In the links below there are a variety of resources that may assist you in accommodating students with disabilities and other diverse learners.
Example Statement 1:
“The Office of Disability Resources has been designated by the college as the primary office to guide, counsel, and assist students with disabilities. If you receive services through the Office of Disability Resources and require accommodations for this class, please provide me a copy of your accommodation letter via email or during a meeting. I encourage you to follow-up with me about your accommodations and needs within this class. I will hold any information you share with me in the strictest confidence unless you give me permission to do otherwise.
If you have not made contact with the Office of Disability Resources and have reasonable accommodation needs, their office is located in Lee Hall, Room 401. The office will require appropriate documentation of disability.”
Example Statement 2:
“I strive to create a fully inclusive classroom; thus I welcome individual students to approach me about your learning needs and requests for accommodations. To obtain accommodations for this course, students with disabilities should contact the Office of Disability Resources (ODR) by email at firstname.lastname@example.org or by phone at 540-654-1266. ODR is responsible for coordinating disability-related accommodations.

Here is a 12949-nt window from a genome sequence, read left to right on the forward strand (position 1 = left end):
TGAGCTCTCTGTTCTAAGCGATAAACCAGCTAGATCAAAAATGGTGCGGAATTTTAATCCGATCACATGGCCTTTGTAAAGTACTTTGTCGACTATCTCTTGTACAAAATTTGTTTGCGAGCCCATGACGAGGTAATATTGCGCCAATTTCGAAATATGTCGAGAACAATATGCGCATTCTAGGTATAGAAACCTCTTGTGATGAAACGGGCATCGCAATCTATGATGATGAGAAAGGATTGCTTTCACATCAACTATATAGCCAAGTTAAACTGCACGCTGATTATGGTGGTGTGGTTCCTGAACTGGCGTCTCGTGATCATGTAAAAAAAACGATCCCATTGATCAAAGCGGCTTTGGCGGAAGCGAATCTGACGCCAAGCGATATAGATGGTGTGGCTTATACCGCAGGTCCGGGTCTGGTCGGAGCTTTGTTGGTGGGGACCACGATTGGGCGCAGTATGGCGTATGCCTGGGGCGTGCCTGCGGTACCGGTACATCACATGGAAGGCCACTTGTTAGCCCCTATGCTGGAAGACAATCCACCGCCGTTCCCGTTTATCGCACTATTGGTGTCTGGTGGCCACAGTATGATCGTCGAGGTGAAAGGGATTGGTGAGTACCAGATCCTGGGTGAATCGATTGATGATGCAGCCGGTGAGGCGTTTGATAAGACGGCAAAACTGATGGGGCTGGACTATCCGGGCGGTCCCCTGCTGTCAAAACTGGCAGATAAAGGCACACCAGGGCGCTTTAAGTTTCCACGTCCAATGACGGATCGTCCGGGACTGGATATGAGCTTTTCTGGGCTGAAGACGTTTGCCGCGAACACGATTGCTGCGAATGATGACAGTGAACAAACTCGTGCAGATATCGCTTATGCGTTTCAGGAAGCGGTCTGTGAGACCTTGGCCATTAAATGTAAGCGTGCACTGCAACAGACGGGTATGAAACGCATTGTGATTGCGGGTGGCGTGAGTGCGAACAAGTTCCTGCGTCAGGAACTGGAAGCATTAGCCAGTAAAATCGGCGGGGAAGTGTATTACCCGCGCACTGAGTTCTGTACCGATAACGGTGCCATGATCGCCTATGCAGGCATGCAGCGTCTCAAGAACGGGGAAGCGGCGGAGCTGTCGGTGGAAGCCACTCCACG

I also recognize that at times the class might not be accessible, despite efforts to ensure universal access. Please contact me if you find that lecture or discussion format to be not accessible to your needs. Additionally, if the facilities are inaccessible, please let me know. I am committed to making your learning experience as accessible as possible. I want to ensure that accessibility is a process that we communicate as a class together throughout the semester.”
The DisABILITY Resources Toolbox (DART) was created by the American Psychological Association to provide faculty with information to better support students with disabilities. Partly as a result of the federal legislation such as Section 504 of the Rehabilitation Act and the Americans with Disabilities Act (ADA), students with disabilities are pursuing higher education in increasing numbers.